Sydney Underground Film Festival

The best and worst of the really bizarre stuff in alternative cinema culture.
Lauren Carroll Harris
Published on August 02, 2013


With its newly unveiled 2013 program, Sydney Underground Film Festival continues to hold a balance between the truly magic and truly terrible in contemporary cinema. Now in its seventh year at the Factory Theatre, SUFF is all about the really bizarre stuff in alternative cinema culture and a commitment to pushing film to the brink, no matter what the results.

SUFF opening night parties are consistently off the richter scale. This year's will screen cult director Alejandro Jodorowsky’s The Dance of Reality, while closing night will show us whether Paul Schrader's (Taxi Driver and Raging Bull) decision to cast Lindsay Lohan in his erotic thriller The Canyons was genius or disastrous, and whether screenwriter Brett Easton Ellis has lost his mind once and for all.

Rockstar philosopher Slavoj Zizek's Pervert's Guide to Ideology was a highlight of the Sydney Film Festival, in turns hilarious and deeply intelligent. SUFF's local lineup is also rich, with Poor Little Rich Girls (After Warhol) by Alex Munt, starring Gracie Otto as Edie Sedgwick, and a series of Australia's best recent shorts in a night called Ozploit! Free Radicals spotlights experimental short filmmakers, and the demented Mr Doodleburger will terrorise audiences with live interpretations of the real Alf Stewart.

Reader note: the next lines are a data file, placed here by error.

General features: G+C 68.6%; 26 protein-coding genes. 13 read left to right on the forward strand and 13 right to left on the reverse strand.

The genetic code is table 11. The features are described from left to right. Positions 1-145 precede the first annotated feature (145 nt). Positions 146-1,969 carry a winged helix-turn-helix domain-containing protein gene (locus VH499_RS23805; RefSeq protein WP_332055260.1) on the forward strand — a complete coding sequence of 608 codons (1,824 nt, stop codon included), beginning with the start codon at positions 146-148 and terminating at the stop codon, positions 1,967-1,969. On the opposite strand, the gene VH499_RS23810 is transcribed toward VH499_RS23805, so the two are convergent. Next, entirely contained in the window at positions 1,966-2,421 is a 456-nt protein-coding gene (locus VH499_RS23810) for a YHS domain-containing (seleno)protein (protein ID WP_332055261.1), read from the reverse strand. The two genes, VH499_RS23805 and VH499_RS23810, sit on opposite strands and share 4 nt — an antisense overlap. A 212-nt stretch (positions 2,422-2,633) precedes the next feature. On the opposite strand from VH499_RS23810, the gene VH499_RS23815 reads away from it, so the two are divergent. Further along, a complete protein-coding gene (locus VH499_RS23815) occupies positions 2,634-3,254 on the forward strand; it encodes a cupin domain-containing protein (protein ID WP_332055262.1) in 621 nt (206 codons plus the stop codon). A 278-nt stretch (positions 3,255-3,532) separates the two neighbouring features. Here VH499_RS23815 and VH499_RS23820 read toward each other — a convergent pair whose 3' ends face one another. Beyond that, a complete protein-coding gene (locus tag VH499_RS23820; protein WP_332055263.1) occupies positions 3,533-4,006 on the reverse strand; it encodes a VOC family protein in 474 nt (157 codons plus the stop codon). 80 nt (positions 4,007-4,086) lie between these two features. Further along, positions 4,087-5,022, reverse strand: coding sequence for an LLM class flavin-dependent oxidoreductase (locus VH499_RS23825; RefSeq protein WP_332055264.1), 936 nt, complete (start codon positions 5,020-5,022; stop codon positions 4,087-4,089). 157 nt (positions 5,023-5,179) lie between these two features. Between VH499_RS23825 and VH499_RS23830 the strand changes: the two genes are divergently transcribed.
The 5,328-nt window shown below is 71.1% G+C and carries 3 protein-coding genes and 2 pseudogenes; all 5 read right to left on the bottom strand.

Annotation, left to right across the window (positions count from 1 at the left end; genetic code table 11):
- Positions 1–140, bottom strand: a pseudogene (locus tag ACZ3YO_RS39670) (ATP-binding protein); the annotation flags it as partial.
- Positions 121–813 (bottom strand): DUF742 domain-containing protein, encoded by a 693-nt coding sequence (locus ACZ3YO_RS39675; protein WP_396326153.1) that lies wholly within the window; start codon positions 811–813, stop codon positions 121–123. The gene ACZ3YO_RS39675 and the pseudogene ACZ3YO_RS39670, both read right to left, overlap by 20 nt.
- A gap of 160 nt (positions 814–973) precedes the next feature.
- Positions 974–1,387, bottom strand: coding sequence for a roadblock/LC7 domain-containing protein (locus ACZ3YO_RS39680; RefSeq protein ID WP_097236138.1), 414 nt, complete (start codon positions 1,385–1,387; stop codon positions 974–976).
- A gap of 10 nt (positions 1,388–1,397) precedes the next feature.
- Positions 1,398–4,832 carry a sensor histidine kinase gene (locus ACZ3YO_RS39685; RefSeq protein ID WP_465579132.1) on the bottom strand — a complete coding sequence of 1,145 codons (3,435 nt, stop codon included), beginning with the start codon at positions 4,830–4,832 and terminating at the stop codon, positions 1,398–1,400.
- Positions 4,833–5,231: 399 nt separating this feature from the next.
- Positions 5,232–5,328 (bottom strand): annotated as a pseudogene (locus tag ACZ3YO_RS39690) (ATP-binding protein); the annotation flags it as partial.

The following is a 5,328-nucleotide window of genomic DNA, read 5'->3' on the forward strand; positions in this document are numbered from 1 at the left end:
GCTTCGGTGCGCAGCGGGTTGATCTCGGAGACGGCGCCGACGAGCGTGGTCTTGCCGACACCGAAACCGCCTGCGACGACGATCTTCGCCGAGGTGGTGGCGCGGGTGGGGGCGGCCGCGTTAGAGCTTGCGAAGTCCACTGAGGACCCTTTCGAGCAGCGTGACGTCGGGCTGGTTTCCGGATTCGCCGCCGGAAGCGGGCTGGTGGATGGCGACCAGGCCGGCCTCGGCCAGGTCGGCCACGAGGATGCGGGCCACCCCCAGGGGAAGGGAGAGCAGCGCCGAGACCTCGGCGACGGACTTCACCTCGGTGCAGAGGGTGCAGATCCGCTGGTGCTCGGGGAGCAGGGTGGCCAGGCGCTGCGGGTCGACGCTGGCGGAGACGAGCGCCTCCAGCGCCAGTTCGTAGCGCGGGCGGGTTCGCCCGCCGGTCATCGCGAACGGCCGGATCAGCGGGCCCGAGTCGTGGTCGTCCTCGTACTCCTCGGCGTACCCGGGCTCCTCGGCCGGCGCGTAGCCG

A new stream, Best Worst Films Bingo, features a 10th anniversary screening of Tommy Wiseau's The Room, which has almost certainly toppled Gigli to take the widely recognised, unofficial mantle of 'Worst Film Ever' (quite an accomplishment, as Gigli featured Jennifer Lopez as a lesbian criminal who turns for Ben Affleck's mafia guy). Nothing less than a major work of cinemasochistic genius, The Room continues to delight audiences with its astonishing combination of narcissism, undergraduate production values and inane plotting. For those who adore face-punchingly obvious green screens, minor characters who vanish as quickly as they’re introduced, and soap opera dialogue along the lines of "Lisa, you’re tearing me apart!", cinema really does get no better, or worse, than The Room.

We’re calling the frankly titled John Dies at the End, the hopefully helpful How to Make Money Selling Drugs and probably excellent Harry Dean Stanton: Partly Fiction as other highlights.


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